Fix Up review at Cottesloe London
Following last year’s much applauded Elmina’s Kitchen, Kwame Kwei-Armah has come up with another fine play in which black people are shown as inheritors of a tradition laid down by several generations of writers and leaders, who pointed the way to a self-sufficient future that has all too often gone astray.
As an illustration, it is set in a bookshop run by Brother Kiyi (Jeffery Kissoon), stuffed from floor to ceiling, in Bunny Christie’s almost overwhelming design, with books by or about Marcus Garvey, Booker T Washington, WEB DuBois and other black thinkers about the future of their race and its place in the world.
Unfortunately, it also demonstrates what has gone wrong, because Kiyi has precious few customers, a mountain of debts and a troublesome tenant (Steve Toussaint), consumed with the idea that the future lies in commerce, more specifically selling hair and beauty products to black customers.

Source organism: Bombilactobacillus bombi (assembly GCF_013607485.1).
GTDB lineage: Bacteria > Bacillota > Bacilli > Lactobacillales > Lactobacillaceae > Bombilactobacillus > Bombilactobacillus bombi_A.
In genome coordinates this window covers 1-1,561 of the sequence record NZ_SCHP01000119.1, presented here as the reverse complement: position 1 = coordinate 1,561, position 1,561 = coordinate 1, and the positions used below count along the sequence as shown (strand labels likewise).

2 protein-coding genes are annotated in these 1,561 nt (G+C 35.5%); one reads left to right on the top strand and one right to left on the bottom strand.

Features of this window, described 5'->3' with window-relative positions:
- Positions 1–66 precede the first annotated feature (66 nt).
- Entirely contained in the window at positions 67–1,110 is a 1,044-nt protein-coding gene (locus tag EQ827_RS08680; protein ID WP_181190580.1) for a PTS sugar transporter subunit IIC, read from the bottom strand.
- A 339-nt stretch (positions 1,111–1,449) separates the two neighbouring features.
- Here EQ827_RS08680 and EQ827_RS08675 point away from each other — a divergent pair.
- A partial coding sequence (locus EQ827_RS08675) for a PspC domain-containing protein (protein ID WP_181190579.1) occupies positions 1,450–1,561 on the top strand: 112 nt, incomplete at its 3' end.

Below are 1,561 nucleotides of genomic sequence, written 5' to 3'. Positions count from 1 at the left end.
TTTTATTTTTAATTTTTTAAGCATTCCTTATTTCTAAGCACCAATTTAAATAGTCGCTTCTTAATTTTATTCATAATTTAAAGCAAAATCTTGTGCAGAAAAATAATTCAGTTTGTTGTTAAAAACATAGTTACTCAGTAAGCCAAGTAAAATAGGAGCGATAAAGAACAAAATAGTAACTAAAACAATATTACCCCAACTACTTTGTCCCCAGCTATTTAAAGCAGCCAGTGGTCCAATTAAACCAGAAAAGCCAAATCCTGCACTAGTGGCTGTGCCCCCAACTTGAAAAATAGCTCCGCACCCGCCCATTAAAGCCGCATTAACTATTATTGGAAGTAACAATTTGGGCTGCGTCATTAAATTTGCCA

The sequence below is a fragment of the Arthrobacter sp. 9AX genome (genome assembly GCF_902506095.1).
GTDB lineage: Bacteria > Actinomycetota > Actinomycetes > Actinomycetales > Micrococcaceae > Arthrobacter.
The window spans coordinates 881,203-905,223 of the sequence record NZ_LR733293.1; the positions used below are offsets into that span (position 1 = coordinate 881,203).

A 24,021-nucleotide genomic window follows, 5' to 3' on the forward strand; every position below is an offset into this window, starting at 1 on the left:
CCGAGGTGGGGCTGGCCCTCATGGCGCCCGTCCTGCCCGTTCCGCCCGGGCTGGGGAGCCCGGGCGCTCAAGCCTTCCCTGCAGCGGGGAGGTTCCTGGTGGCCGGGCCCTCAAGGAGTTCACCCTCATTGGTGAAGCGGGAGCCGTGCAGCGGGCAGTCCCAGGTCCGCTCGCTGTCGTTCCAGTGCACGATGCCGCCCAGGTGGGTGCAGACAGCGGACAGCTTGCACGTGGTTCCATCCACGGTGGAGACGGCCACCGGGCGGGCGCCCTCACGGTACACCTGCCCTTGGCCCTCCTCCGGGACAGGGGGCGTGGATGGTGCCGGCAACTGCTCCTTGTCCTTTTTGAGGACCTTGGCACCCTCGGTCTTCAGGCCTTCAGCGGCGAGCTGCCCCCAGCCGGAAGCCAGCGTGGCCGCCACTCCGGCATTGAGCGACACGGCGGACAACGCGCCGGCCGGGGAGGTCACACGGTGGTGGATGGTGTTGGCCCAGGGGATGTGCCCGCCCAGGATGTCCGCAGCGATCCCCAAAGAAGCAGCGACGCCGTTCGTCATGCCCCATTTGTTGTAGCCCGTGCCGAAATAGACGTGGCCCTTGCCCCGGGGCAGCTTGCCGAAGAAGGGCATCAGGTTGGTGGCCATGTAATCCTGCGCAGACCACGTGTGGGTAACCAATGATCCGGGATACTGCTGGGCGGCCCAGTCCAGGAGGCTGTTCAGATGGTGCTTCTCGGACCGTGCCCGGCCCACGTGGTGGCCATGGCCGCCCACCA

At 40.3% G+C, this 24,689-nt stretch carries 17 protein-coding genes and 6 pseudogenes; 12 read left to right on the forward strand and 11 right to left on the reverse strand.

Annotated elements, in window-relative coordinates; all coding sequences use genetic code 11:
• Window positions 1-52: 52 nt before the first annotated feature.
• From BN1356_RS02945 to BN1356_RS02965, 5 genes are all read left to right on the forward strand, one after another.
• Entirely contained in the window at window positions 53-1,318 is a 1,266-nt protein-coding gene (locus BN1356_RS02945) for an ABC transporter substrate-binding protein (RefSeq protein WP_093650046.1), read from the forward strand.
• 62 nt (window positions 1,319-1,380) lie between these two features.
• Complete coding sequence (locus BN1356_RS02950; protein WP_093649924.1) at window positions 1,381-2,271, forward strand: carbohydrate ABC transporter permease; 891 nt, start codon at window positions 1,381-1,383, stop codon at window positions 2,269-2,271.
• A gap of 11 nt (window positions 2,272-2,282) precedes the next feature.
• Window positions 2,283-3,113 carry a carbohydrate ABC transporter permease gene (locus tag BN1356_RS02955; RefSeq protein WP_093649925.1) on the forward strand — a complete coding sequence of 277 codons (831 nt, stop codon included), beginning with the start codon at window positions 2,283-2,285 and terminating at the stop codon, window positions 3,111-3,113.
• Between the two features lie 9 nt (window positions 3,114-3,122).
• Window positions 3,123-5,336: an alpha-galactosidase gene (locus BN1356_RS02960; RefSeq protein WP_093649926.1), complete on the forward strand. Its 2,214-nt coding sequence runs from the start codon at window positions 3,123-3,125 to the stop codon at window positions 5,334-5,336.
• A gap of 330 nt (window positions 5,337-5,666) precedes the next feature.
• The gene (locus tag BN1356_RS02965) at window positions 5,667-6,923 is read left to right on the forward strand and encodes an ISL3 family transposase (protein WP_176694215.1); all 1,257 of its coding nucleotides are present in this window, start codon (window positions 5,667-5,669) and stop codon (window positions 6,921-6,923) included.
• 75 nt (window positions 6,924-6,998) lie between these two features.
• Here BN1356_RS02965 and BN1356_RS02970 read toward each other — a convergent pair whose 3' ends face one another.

Kiyi is consoled to a certain extent by his lady friend Norma and a young former drug user Carl and more disturbed by a customer, Alice, who may or may not be his daughter. An unexpected climax proves that Kwei-Armah knows how to keep the interest going throughout a play that may lead many of its audiences into unknown, unthought-about territory.
Admirably directed, like its predecessor, by Angus Jackson, it crackles with life and near-desperation, with vocal interjections by an a capella quartet, and is acted with splendid conviction by Kissoon, Toussaint, Claire Benedict, Nina Sosanya and the very promising Mo Sesay as the excitable Carl.
Cottesloe, London, December 16-March 23
- Kwame Kwei-Armah
- Angus Jackson
- National Theatre
- Cast includes
- Jeffery Kissoon, Steve Toussaint
- Running time
- 2hrs 10mins
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